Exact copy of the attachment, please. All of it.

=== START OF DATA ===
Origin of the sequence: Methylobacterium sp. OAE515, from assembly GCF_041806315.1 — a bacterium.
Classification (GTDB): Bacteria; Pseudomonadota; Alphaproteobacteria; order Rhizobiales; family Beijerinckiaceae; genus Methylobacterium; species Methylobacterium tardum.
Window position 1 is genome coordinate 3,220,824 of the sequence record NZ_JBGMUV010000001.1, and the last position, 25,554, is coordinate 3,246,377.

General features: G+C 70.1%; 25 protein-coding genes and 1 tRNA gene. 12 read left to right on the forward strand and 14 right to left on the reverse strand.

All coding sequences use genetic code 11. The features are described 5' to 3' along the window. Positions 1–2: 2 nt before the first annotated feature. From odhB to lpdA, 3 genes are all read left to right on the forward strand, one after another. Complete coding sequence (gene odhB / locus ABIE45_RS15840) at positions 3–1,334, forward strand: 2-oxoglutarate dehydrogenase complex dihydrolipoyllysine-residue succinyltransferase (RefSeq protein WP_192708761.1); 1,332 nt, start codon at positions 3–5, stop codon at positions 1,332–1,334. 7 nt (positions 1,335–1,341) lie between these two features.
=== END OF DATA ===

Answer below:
Origin of the sequence: Methylobacterium sp. OAE515, from assembly GCF_041806315.1 — a bacterium.
Classification (GTDB): Bacteria; Pseudomonadota; Alphaproteobacteria; order Rhizobiales; family Beijerinckiaceae; genus Methylobacterium; species Methylobacterium tardum.
Window position 1 is genome coordinate 3,220,824 of the sequence record NZ_JBGMUV010000001.1, and the last position, 25,554, is coordinate 3,246,377.

General features: G+C 70.1%; 25 protein-coding genes and 1 tRNA gene. 12 read left to right on the forward strand and 14 right to left on the reverse strand.

All coding sequences use genetic code 11. The features are described 5' to 3' along the window. Positions 1–2: 2 nt before the first annotated feature. From odhB to lpdA, 3 genes are all read left to right on the forward strand, one after another. Complete coding sequence (gene odhB / locus ABIE45_RS15840) at positions 3–1,334, forward strand: 2-oxoglutarate dehydrogenase complex dihydrolipoyllysine-residue succinyltransferase (RefSeq protein WP_192708761.1); 1,332 nt, start codon at positions 3–5, stop codon at positions 1,332–1,334. 7 nt (positions 1,335–1,341) lie between these two features.